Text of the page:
The argument presented here is divided into six sections. The next one recounts recent discussions in STS regarding the capacities of technology. Specific attention is given to debates about the possibility of linking intent, design and effects as well as how researchers ought to attribute characteristics to technology. In light of the previous sections, the third examines non-lethals, a class of technology where pressing questions come to bear about causality. The ambiguities surrounding this technology and the implications of this for their legitimacy and the legitimacy of those organisations deploying them are considered. Following on from this discussion, a line of enquiry based on a consideration of the distribution of ambiguities is outlined. It is argued that a fruitful line of analysis regarding the relation between technology and politics is to examine the way in which the ambiguities associated with technologies are managed and the manner in which the distribution of ambiguity helps constitute technology. In contrast to other approaches in STS that rely on notions of closure or obduracy, this article takes the ambiguities associated with characteristics of technology as a topic of analysis. In considering the contingencies surrounding how ambiguities are distributed and made to bear on certain individuals, the argument acknowledges and explicates the relation of ambiguities to issues of authority and responsibility. In doing so the article seeks to offer a type of post-essentialism that outlines alternative form of politically relevant enquiry. Section five utilises this line of analysis for the non-lethal chemical incapacitant sprays used by the British police. The final discussion section elaborates what the approach advanced in this article means for the study of technology.
In Search of Capacities
Researchers in the field of STS have long sought to articulate the relation between the technical, the political and the social. There are competing accounts of whether and how technologies reinforce or challenge beliefs and the allocation of power, wealth and status. In asking about the relation between the social and the technical there are a number of key questions: Can material artefacts embody power relationships? What methodological approaches are most appropriate to consider such issues? What is the proper analytical and normative orientation for those concerned with the implications of technology?
Various ‘-isms’ and theories have emerged to clarify what technologies are and what they do: social determinism, technological determinism, “soft” determinism, social constructivism, and actor network theory to name but a few. A variety of attempts have been made to characterize this now considerable literature. Joerges has categorized alternative positions within STS according to whether they portray social order as a product of deliberate intent or predictable outcome (a realist discourse of control) or take a more conditional view of the process of social ordering (a relativist discourse of contingency). One of those typically placed under the control heading is Langdon Winner. He is interested in the specific features in the design or configuration of a technology that might provide ways of establishing patterns of power and authority. Those patterns may arise from deliberate intent that becomes concealed in physical form, such as the now infamous discriminatory capacities accorded to Moses’ low overpasses in New York, or from more ‘structural’ causes, such as the constraints posed by the built environment on the physically handicapped. While a level of flexibility and indeterminacy is acknowledged, technology here has discernible political and moral implications that need to be identified and sometimes remedied.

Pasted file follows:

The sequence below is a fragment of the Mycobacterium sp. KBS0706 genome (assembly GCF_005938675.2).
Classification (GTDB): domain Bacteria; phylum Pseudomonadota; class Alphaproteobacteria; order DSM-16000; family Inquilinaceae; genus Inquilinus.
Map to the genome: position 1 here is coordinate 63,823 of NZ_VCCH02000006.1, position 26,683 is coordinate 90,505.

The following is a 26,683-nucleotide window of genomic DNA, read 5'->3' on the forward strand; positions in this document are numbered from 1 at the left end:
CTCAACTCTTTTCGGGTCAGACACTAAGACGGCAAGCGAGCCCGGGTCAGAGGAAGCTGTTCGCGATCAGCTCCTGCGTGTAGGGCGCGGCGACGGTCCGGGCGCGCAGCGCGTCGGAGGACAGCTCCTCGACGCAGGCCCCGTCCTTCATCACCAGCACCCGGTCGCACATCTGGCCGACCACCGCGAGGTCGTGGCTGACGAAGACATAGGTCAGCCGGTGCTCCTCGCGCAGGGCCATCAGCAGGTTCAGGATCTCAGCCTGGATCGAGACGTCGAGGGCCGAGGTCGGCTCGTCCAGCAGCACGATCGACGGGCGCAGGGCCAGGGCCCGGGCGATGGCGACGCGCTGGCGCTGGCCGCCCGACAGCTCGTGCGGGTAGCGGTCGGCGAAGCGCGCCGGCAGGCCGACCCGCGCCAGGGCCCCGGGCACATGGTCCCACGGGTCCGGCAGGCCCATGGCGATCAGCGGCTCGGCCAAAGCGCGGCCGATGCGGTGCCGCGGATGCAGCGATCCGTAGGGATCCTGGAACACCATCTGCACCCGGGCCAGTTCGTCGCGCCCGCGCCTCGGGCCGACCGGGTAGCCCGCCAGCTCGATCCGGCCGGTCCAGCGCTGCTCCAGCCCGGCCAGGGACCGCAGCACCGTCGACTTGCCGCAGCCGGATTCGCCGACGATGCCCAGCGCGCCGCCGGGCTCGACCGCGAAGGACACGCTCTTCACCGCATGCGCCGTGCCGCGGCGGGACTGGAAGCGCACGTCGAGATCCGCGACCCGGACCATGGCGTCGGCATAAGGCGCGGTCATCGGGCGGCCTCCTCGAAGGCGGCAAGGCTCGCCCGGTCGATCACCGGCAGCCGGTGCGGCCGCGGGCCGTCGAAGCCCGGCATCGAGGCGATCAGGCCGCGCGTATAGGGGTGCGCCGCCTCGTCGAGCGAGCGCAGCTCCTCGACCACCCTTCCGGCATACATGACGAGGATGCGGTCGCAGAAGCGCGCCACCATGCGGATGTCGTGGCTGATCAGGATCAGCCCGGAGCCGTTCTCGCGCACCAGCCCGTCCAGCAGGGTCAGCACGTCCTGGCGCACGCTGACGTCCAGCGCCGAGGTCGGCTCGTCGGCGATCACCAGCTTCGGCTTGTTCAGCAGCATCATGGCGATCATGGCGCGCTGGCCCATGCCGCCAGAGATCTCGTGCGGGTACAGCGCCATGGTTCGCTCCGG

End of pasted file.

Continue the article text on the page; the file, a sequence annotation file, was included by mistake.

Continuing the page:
In recent years though, authoritative statements about the implications of the technology for patterns of power and authority have been much contested. Reflecting wider currents in social theory, contingency (particularly constructivist) approaches to technology have become prominent. Constructivist accounts take many forms, from treating social and political factors as built into objects to much more constitutive approaches. Contingency inspired authors of various persuasions though have argued that technologies do not have particular political values embedded within them. For Pfaffenberger, political intentions and technological effects are constructed in a reciprocal and discursive process. Rather than technologies possessing specific or inherent political qualities, they have certain affordances that suggest how they might be used. These properties derive from the symbolic discourses that regulate the sorts of interpretations made. The politics of technology thus needs to be actively created and sustained. Joerges as well problematises specifying effects from material conditions. Major difficulties are portrayed in establishing credible narratives about the role of technology as a significant determining force of social change. Joerges suggests establishing a middle position between treating social order as a result of intended action and contingent views of social order as up for grabs. Technologies instead can be thought of as boundary objects that continuously mediate expectations. The proper focus thus becomes one of examining the interplay of practices and representations of technology. A variety of authors from a ‘social shaping’ and social construction of technology (SCOT) position could likewise be said to occupy some middle ground.